In Why Study History? John Fea contends that “one small way of cultivating the virtues necessary for a thriving democracy is through the study of history” (p. 117). After reading ch. 6 in Fea’s text and listening to Prof. Rivera’s talk on “History for a Multi-Cultural Society,” write a 300-word response paper by noon on Wednesday 4/5, in response to the following broad question:

Do you agree with Fea’s assessment of the role that history and historians have to play in American society? Why or why not?

You should engage with an idea or two from Fea’s chapter, but also incorporate some reflection on (a) Prof. Rivera’s talk and (b) your own experience/perceptions of American politics and society. Some further questions to consider: Do you agree with Fea’s diagnosis of the problems of American democracy? In light of what you heard from Prof. Rivera, do you agree with Fea’s emphasis on history cultivating certain virtues — or his chapter-ending critique of progressive activism detached from historical study?

We’ll continue this conversation via blog comments and then at the beginning of class on Friday.

Response Paper: The Usable Past

In Why Study History? John Fea contends that most Americans, far from being disinterested in the past, are actually obsessed with it. “The past,” however, “must be relevant. It must be usable. Or at the very least, it cannot be useless” (p. 30). During the week, I want you to explore several versions of “the usable past” and write a response to this way of engaging the past. You’ll have a response paper due by noon on W 3/29, then continue the conversation up till class on Friday afternoon by commenting on blog posts.


1. Read ch. 2 in Why Study History?, in which Fea suggests different kinds of “usable pasts” that are common in American culture.

2. Then read ch. 7 in The First Thanksgiving, in which Tracy McKenzie explores the “cultural usefulness” (and, at times, “uselessness”) of the Pilgrims’ story — and why historical revisionism challenges such usable pasts.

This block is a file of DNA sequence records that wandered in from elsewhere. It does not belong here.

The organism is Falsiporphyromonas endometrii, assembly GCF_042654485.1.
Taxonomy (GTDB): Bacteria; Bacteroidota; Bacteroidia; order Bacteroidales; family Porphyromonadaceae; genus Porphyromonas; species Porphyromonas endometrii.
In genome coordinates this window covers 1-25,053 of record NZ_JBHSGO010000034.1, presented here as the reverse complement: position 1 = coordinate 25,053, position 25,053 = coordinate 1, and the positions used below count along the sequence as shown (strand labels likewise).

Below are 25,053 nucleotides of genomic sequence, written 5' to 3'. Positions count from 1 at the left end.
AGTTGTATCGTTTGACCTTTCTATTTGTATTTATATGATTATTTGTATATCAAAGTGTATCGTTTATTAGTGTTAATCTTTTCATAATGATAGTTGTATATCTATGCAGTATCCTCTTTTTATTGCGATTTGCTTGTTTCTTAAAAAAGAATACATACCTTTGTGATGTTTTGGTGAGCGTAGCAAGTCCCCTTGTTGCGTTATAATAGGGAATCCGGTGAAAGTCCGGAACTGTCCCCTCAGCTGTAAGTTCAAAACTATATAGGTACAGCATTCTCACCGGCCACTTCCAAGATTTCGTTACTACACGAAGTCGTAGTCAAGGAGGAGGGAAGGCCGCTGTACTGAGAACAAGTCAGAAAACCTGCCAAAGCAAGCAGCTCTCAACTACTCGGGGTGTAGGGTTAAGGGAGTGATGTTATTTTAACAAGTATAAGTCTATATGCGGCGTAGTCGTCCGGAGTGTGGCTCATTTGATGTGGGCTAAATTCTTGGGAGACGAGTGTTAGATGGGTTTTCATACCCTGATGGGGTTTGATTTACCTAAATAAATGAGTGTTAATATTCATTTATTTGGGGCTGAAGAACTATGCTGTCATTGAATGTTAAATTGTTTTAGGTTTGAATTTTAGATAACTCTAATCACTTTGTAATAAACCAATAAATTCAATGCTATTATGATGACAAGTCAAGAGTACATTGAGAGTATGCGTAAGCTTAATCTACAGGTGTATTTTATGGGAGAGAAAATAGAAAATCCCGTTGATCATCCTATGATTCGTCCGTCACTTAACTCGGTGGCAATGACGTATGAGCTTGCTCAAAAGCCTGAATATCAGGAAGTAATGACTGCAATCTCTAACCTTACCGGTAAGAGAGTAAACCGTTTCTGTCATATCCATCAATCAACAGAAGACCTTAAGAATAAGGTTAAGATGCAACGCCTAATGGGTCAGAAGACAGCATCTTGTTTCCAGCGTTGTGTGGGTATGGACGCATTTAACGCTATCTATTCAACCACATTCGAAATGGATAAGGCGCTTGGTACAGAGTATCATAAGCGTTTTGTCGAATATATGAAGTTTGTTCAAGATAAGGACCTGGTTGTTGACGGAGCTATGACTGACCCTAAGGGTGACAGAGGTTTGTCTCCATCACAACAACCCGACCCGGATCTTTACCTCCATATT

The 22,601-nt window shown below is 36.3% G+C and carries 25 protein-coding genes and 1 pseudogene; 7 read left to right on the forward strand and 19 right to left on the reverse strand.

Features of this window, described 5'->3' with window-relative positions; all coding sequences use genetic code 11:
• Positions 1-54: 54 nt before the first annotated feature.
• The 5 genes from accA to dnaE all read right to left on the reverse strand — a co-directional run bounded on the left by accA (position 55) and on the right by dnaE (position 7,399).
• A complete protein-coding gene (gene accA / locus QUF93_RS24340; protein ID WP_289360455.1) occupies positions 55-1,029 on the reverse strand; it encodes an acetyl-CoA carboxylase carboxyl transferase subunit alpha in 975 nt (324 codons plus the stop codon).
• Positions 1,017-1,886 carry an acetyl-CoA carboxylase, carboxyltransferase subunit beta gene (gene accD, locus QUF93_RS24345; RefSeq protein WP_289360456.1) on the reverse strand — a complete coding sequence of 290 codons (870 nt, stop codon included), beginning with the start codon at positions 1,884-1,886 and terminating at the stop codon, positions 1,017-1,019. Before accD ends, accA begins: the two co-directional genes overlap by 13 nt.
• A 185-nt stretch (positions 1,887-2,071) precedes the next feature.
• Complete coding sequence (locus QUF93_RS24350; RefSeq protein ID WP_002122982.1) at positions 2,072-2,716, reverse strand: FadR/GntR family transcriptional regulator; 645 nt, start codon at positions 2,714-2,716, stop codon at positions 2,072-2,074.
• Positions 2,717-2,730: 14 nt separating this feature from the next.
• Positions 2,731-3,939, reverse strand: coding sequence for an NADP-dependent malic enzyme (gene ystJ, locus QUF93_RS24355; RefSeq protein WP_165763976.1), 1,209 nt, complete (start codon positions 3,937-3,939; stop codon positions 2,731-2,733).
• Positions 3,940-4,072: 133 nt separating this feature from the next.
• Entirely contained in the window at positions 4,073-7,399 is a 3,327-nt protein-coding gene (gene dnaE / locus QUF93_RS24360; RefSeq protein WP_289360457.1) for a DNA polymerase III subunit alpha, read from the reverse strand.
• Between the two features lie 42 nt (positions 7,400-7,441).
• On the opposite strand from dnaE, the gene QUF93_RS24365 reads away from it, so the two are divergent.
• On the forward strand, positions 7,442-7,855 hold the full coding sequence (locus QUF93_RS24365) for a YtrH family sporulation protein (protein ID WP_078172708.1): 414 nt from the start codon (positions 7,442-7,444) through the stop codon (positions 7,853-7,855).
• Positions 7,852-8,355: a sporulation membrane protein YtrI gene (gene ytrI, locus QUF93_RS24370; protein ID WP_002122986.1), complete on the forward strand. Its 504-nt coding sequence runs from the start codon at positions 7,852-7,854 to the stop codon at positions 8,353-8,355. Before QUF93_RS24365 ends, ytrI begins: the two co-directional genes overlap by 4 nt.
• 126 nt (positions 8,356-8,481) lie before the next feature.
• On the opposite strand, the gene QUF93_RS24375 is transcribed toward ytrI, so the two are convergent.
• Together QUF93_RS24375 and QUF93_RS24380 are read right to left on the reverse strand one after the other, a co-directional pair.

3. Finally, spend some time thinking of where you see versions of “the usable past” showing up in present-day America. (Or in your family, church, college, or other communities.)


By noon on Wednesday, upload to Moodle a 300-word response paper in which you draw on this preparation in order to answer the following questions: (however you answer them, it should be clear that you understand the idea of “usable past” and at least two of its particular manifestations)

On balance, what do you think of the notion that the past ought to be “useful”? Why or why not? Are you particularly drawn to any one of Fea’s reasons for using the past? Which of those approaches do you find most problematic?

Provide supporting examples, from the reading (Fea and/or McKenzie) and from your own observation and experience.

NOTE: This is another response paper that’s meant to help you scout ahead for a future assignment. After Easter Break, your second group project will give you a chance to dive more deeply into one of Fea’s “usable pasts,” using examples from American popular culture.